Phenomenological and Pharmacological Identity of Audiogenic-Sensitive State in Animals Treated with Methionine Sulfoximine and in Genetically Audiogenic-Seizure-Susceptible Animals

  • Juhn Wada
  • Hisao Ikeda


The phenomenon of sound-induced, or audiogenic, “seizure” has been recognized in mice, rats, guinea pigs, and rabbits. Evidence to date indicates that there are a variety of genetic situations, at least in the house mouse, predisposing to susceptibility to audiogenic seizures [1]. However, this phenomenon remains a biological curiosity uninterpreted so far in terms of fundamental biological concepts, in spite of the presence of about 600 research reports on this particular problem. We became interested in this particular phenomenon following our discovery of an audiogenic susceptibility of animals treated with methionine sulfoximine (MSI). This agent, the toxic principle of agenized flour, is of considerable neurobiological interest since it produces in some mammalian species a complex syndrome characterized by peculiar behavioral episodes and convulsive seizures associated with certain autonomic manifestations. Episodic running behavior (ERB) is the most characteristic and constant feature in MSI-treated animals. This episode begins with the obvious manifestation of fear or apprehension followed by flight or escape-like behavior with wild running, leaping, and jumping movements. Subsequently, the animal may develop either a stuporous catatonic state or generalized convulsions. During the past three years, our attention has been focused on the fact that a striking phenomenological similarity exists between some of the episodic behavioral manifestations of MSI-treated animals and genetically audiogenic-sensitive animals.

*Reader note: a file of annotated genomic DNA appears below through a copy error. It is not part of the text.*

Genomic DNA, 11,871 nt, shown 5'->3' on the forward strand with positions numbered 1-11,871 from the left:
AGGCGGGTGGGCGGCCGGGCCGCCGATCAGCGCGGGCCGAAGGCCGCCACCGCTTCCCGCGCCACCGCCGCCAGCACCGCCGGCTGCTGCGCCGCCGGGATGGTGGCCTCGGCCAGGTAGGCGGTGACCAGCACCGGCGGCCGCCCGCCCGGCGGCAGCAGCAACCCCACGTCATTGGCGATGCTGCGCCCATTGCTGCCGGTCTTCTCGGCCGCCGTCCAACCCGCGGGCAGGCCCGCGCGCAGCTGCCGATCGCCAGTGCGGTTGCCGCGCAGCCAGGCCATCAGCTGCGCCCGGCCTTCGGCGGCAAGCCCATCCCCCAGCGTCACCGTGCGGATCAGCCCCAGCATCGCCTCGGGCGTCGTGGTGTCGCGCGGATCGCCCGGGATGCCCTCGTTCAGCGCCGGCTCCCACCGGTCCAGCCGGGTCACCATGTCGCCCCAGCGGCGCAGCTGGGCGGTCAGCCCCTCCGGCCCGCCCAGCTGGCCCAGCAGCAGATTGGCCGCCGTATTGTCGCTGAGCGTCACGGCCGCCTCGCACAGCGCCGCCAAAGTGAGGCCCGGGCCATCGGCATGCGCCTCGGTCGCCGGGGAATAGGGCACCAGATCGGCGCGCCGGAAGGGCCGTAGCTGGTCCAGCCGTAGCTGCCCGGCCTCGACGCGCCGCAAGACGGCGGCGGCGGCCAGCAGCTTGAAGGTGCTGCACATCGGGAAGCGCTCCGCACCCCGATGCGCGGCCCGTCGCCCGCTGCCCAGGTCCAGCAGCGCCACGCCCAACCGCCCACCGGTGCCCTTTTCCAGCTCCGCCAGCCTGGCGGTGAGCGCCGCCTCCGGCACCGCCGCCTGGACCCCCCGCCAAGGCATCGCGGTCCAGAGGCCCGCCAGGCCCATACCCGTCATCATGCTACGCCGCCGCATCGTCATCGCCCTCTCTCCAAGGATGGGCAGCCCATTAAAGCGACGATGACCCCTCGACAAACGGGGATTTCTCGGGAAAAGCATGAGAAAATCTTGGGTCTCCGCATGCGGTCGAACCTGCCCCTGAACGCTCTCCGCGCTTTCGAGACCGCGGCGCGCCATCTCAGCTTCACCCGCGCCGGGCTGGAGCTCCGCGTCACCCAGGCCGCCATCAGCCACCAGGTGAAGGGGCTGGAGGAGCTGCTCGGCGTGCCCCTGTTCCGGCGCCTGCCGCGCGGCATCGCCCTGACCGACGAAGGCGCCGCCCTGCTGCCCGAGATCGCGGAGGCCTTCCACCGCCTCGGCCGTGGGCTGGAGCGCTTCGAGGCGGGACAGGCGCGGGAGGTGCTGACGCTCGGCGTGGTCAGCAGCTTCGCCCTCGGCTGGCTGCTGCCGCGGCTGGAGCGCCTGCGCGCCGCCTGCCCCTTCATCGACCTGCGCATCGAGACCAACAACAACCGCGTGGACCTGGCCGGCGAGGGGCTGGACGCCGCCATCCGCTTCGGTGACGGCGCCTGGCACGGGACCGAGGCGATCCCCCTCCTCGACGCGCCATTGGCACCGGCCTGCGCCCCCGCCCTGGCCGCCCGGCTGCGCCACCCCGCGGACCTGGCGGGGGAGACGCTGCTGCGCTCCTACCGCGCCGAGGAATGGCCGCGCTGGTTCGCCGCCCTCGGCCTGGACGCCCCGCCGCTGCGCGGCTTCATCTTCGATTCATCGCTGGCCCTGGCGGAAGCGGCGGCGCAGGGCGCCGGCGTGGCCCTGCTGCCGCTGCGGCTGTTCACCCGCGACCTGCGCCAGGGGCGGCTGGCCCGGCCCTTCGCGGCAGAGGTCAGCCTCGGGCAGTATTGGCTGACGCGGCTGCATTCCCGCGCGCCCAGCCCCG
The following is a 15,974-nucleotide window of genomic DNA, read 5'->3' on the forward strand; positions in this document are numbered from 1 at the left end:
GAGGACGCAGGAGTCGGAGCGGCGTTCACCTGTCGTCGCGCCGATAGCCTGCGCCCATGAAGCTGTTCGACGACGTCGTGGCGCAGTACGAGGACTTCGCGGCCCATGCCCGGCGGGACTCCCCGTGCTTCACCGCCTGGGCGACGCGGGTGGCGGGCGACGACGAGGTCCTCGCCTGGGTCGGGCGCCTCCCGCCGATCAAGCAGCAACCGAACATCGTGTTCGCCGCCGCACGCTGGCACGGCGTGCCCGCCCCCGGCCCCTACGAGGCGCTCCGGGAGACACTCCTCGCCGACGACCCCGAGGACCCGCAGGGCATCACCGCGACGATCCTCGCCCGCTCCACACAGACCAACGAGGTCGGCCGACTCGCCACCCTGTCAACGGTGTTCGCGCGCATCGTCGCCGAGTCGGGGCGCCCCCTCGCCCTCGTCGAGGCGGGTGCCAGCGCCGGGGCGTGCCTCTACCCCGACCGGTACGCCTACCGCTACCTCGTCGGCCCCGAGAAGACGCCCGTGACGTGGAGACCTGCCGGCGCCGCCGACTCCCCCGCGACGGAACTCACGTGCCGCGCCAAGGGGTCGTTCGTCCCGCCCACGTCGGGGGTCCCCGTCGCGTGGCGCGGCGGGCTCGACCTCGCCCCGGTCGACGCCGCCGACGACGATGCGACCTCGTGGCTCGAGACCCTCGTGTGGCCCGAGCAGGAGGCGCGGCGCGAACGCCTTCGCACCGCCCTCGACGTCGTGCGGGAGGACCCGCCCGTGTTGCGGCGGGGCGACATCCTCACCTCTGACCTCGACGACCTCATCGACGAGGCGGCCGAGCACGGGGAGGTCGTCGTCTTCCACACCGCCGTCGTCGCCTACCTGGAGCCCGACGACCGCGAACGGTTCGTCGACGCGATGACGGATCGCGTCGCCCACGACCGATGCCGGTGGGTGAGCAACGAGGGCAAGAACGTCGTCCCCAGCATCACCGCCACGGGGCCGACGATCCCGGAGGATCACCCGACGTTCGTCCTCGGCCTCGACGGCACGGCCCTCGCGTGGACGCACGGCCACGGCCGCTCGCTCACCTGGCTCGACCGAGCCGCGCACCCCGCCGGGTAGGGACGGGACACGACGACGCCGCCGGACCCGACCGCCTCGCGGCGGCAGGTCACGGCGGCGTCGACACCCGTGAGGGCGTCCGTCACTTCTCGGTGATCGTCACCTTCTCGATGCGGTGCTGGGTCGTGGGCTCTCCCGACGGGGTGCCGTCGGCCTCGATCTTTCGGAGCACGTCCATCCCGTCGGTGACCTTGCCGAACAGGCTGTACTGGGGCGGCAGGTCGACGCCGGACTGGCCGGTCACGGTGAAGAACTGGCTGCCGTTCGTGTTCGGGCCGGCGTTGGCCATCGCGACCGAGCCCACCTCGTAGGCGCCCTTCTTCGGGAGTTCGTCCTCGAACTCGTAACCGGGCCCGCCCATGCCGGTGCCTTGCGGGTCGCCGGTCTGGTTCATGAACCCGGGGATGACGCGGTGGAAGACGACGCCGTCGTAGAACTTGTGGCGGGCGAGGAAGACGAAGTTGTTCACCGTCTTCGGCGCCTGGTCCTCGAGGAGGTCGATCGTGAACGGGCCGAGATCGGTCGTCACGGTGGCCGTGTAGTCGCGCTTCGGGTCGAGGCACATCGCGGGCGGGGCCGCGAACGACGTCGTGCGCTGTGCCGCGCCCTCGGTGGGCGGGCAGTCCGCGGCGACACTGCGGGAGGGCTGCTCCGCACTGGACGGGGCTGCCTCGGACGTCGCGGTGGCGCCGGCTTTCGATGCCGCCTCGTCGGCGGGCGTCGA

Status Epilepticus Genetic Determinant Convulsive Seizure Audiogenic Seizure Electrographic Seizure 
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© Plenum Press 1967

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  • Juhn Wada
  • Hisao Ikeda

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